On a similar note, Prin is much more bullish about China’s investiture in the country’s infrastructure without giving much concern to whether that infrastructure will ever be used before it’s torn down again or this has any salubrious effects on reducing inequality relative to the United States.
My sympathies toward central bankers grew when they received all sorts of blame that really isn’t on their shoulders. Prin wonders why in the U.S., we didn’t invest more in needed infrastructure improvements. There is a political answer to why stimulus spending wasn’t larger. Why did we repeal Glass-Steagall with Gramm-Leach-Bliley? Maybe post-impeachment Bill Clinton should have vetoed it, but there’s a political reason the repeal passed in the first place, why Dodd-Frank happened at all under Democratic control of government, and why it has been repealed under Republican control. Why didn’t we do more to help poor homeowners? There’s a political answer to that, and the reaction to even the idea of doing that famously sparked the Tea Party.
Prin is highly critical of these unelected bureaucrats making decisions about overnight interest rates, but what rock has she been living under where she thinks making a central bank head an elected position would cause there to be an improvement in any part of this or less beholden to venal plutocrats? “The call is coming from inside the House”—it’s called the Freedom Caucus.
One of the few politicians Prin does go out of her way to quote and speak favorably of is Vermont Senator Bernie Sanders. She definitely should have mentioned that she previously part of Sanders’ Federal Reserve Advisory Council and had been a surrogate for him during his political campaign, but their alignment seems natural rather than untoward. (Clinton would have been just as bad.) Therefore, she repeats one of the most maddening complaints from the Sanders campaign: that it’s the fault of the bankers and of wealth inequality for making Trump’s brand of populism attractive enough that white voters were willing to overlook his racism, nativism, and misogyny instead of those things being the central appeal. Black women experience wealth inequality; black women didn’t need to be lashed to a ship’s mast to avoid responding to a bigot’s siren call.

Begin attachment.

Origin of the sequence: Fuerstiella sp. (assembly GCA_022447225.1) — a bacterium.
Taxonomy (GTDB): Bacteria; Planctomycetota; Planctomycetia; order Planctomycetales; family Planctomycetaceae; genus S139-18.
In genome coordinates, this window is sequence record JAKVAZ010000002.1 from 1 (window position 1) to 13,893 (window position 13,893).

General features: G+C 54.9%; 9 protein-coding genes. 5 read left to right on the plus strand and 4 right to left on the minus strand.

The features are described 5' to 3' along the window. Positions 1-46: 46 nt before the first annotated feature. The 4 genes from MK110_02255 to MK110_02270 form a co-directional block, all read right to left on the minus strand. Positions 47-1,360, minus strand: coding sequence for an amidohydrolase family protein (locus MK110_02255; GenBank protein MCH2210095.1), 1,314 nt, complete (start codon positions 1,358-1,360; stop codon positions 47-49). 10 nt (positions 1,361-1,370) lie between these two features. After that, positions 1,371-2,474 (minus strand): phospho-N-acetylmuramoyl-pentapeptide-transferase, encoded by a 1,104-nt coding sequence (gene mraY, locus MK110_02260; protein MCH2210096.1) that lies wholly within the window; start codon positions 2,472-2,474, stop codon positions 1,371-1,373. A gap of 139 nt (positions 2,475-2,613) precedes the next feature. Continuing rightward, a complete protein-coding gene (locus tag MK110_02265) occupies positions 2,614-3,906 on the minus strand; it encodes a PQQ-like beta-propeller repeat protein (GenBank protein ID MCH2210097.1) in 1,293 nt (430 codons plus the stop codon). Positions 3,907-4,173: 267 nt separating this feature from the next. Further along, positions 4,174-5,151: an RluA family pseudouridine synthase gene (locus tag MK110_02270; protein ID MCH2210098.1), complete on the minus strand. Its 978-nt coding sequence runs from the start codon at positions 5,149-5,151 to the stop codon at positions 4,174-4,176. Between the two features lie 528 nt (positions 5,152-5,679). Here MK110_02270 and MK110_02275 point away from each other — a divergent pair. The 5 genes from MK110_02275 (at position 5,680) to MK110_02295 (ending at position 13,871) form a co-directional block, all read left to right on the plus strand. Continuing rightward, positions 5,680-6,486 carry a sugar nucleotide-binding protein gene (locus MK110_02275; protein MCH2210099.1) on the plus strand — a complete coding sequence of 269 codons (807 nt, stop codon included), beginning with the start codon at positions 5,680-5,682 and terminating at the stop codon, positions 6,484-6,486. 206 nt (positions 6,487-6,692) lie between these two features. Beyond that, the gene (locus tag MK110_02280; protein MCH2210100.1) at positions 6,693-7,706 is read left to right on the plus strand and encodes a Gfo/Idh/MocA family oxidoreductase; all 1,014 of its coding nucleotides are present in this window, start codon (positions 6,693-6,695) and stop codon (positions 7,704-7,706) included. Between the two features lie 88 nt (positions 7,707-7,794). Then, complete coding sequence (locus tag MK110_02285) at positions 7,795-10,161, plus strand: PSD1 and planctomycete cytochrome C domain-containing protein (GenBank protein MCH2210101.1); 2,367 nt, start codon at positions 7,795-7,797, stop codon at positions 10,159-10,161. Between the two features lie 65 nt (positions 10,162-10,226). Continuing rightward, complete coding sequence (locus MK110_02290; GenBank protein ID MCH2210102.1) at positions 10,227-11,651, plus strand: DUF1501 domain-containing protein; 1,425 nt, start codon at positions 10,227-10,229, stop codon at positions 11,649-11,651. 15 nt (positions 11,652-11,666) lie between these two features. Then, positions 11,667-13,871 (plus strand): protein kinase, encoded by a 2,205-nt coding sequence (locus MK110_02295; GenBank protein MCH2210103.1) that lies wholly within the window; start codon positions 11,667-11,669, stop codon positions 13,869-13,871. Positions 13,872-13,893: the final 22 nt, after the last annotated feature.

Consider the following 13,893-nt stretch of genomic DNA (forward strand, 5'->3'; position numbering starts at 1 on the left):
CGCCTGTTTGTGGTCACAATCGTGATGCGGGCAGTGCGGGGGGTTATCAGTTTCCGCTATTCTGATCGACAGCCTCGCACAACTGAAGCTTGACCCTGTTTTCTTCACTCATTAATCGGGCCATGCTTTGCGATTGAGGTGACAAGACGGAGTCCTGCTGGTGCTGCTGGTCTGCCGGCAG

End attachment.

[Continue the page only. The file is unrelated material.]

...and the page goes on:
Now, I want to choose my words carefully because in no way did I read anything anti-Semitic in the book itself or have reason to believe Prins feels such. However, phrases like “central bankers that run the world” tend to be the sort of dogwhistle that people who put (((triple parentheses))) around Jewish names like to use. The call to break up the banks and have stricter regulations is obviously progressive catnip, but the characterization of a shadowy cabal of international financiers colluding with one another to further propagate their own wealth is more akin to The Protocols of the Elders of Zion, and tends to excite the Lyndon LaRouche fanatic or former Ron Paul, former Sanders, former Jill Stein, presently libertarian-socialist cryptocurrency enthusiasts.
Like Thomas Jefferson reading the New Testament and striking through the miracles to retain the more valuable teachings only, the detail and breadth of Prin’s work tracking the response to the financial crisis in Mexico, Brazil, Japan, China, the European Union, and the United States’ hand in all of it is worthwhile. As a reference to the timeline of post-crash banking, it is worth reading. But the interpretations in between are single-minded, repetitive, and not especially helpful.
Unless you’re not a specialist, it’s probably not worth it.